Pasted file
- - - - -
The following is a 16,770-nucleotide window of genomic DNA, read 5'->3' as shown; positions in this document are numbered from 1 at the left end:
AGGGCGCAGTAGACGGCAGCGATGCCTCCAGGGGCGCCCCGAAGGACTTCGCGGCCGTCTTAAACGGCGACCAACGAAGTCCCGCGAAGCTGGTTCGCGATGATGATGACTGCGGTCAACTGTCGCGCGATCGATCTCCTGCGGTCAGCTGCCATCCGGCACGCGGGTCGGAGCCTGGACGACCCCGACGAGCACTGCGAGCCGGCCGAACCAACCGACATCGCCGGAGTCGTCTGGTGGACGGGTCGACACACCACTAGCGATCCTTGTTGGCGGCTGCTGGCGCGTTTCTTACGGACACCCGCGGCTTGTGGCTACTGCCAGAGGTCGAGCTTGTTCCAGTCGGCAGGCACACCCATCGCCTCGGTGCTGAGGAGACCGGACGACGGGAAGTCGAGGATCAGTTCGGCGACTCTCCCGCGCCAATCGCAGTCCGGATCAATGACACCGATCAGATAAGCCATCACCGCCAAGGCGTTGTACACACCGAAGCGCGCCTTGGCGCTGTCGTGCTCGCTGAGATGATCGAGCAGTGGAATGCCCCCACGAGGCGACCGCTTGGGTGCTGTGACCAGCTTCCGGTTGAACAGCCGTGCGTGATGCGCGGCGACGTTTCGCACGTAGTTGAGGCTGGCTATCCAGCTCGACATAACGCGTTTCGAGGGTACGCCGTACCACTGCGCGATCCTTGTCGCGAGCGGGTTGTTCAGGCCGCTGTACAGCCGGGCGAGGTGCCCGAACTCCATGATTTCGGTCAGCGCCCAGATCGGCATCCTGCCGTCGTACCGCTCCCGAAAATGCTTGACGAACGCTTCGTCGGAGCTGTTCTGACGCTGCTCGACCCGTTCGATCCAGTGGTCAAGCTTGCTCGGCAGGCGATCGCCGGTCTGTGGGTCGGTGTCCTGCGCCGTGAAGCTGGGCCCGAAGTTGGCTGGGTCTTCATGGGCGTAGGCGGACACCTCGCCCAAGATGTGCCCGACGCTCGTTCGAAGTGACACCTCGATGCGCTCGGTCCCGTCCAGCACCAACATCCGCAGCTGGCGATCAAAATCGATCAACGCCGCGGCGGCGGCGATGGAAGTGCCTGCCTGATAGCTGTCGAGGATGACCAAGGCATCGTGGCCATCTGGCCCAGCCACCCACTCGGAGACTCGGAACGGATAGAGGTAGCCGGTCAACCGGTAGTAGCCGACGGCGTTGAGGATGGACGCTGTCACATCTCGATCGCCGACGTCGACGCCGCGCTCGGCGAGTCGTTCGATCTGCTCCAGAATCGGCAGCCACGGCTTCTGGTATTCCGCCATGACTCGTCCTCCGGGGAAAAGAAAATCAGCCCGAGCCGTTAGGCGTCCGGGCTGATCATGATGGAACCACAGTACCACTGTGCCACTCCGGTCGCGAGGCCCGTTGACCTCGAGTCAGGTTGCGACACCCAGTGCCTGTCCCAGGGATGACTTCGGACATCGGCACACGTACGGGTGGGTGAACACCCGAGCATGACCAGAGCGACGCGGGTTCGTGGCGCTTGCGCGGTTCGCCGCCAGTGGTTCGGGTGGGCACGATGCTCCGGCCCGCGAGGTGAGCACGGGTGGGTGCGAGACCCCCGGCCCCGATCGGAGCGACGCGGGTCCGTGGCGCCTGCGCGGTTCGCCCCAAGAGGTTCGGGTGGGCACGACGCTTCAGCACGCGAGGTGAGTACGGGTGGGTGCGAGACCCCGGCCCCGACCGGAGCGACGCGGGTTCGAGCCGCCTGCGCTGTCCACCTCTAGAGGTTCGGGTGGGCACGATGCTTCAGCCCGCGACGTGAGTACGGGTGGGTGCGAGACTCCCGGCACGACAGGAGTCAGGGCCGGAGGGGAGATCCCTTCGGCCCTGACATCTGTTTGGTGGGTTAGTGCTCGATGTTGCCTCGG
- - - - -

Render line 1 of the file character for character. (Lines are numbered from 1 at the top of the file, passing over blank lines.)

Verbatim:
The following is a 16,770-nucleotide window of genomic DNA, read 5'->3' as shown; positions in this document are numbered from 1 at the left end: